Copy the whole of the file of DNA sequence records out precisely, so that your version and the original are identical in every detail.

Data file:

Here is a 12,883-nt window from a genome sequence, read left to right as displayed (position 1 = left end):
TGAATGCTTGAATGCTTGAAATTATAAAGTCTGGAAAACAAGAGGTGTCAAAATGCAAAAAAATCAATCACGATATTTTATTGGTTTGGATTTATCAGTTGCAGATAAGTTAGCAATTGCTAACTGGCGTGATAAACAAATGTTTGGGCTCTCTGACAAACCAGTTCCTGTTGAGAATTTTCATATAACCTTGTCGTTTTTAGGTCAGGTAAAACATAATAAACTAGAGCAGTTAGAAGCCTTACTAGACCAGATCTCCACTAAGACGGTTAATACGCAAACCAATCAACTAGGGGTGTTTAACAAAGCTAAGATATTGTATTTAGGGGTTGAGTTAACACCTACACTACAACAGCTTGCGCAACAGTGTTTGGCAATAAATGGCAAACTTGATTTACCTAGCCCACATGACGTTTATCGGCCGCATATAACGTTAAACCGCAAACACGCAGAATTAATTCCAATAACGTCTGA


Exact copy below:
Here is a 12,883-nt window from a genome sequence, read left to right as displayed (position 1 = left end):
TGAATGCTTGAATGCTTGAAATTATAAAGTCTGGAAAACAAGAGGTGTCAAAATGCAAAAAAATCAATCACGATATTTTATTGGTTTGGATTTATCAGTTGCAGATAAGTTAGCAATTGCTAACTGGCGTGATAAACAAATGTTTGGGCTCTCTGACAAACCAGTTCCTGTTGAGAATTTTCATATAACCTTGTCGTTTTTAGGTCAGGTAAAACATAATAAACTAGAGCAGTTAGAAGCCTTACTAGACCAGATCTCCACTAAGACGGTTAATACGCAAACCAATCAACTAGGGGTGTTTAACAAAGCTAAGATATTGTATTTAGGGGTTGAGTTAACACCTACACTACAACAGCTTGCGCAACAGTGTTTGGCAATAAATGGCAAACTTGATTTACCTAGCCCACATGACGTTTATCGGCCGCATATAACGTTAAACCGCAAACACGCAGAATTAATTCCAATAACGTCTGA